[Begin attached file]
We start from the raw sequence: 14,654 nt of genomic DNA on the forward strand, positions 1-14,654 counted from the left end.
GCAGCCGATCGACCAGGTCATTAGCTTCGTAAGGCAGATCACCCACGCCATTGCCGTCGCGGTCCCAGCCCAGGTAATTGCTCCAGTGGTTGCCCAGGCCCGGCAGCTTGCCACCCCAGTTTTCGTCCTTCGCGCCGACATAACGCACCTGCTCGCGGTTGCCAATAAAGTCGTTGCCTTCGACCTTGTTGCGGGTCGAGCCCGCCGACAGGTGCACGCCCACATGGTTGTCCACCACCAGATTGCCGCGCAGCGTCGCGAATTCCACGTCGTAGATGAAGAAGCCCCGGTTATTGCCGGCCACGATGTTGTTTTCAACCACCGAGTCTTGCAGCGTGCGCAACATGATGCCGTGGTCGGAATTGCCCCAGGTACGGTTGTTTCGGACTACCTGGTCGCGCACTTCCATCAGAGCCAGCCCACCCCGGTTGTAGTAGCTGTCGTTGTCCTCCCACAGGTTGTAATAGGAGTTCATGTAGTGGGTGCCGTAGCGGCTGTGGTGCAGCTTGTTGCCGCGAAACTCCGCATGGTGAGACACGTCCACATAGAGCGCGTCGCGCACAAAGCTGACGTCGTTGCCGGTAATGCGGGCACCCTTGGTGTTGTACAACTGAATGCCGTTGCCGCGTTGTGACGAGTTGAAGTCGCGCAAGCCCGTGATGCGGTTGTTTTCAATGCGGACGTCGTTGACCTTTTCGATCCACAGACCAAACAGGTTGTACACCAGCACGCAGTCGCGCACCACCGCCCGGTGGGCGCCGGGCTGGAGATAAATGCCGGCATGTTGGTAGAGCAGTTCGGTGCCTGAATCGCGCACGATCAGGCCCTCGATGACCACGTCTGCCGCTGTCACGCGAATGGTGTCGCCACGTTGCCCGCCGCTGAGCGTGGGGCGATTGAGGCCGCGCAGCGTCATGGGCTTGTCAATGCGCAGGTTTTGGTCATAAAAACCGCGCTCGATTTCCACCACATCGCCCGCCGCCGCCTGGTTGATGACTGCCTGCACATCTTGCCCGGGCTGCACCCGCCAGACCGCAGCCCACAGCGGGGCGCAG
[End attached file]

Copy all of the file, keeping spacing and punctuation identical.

We start from the raw sequence: 14,654 nt of genomic DNA on the forward strand, positions 1-14,654 counted from the left end.
GCAGCCGATCGACCAGGTCATTAGCTTCGTAAGGCAGATCACCCACGCCATTGCCGTCGCGGTCCCAGCCCAGGTAATTGCTCCAGTGGTTGCCCAGGCCCGGCAGCTTGCCACCCCAGTTTTCGTCCTTCGCGCCGACATAACGCACCTGCTCGCGGTTGCCAATAAAGTCGTTGCCTTCGACCTTGTTGCGGGTCGAGCCCGCCGACAGGTGCACGCCCACATGGTTGTCCACCACCAGATTGCCGCGCAGCGTCGCGAATTCCACGTCGTAGATGAAGAAGCCCCGGTTATTGCCGGCCACGATGTTGTTTTCAACCACCGAGTCTTGCAGCGTGCGCAACATGATGCCGTGGTCGGAATTGCCCCAGGTACGGTTGTTTCGGACTACCTGGTCGCGCACTTCCATCAGAGCCAGCCCACCCCGGTTGTAGTAGCTGTCGTTGTCCTCCCACAGGTTGTAATAGGAGTTCATGTAGTGGGTGCCGTAGCGGCTGTGGTGCAGCTTGTTGCCGCGAAACTCCGCATGGTGAGACACGTCCACATAGAGCGCGTCGCGCACAAAGCTGACGTCGTTGCCGGTAATGCGGGCACCCTTGGTGTTGTACAACTGAATGCCGTTGCCGCGTTGTGACGAGTTGAAGTCGCGCAAGCCCGTGATGCGGTTGTTTTCAATGCGGACGTCGTTGACCTTTTCGATCCACAGACCAAACAGGTTGTACACCAGCACGCAGTCGCGCACCACCGCCCGGTGGGCGCCGGGCTGGAGATAAATGCCGGCATGTTGGTAGAGCAGTTCGGTGCCTGAATCGCGCACGATCAGGCCCTCGATGACCACGTCTGCCGCTGTCACGCGAATGGTGTCGCCACGTTGCCCGCCGCTGAGCGTGGGGCGATTGAGGCCGCGCAGCGTCATGGGCTTGTCAATGCGCAGGTTTTGGTCATAAAAACCGCGCTCGATTTCCACCACATCGCCCGCCGCCGCCTGGTTGATGACTGCCTGCACATCTTGCCCGGGCTGCACCCGCCAGACCGCAGCCCACAGCGGGGCGCAG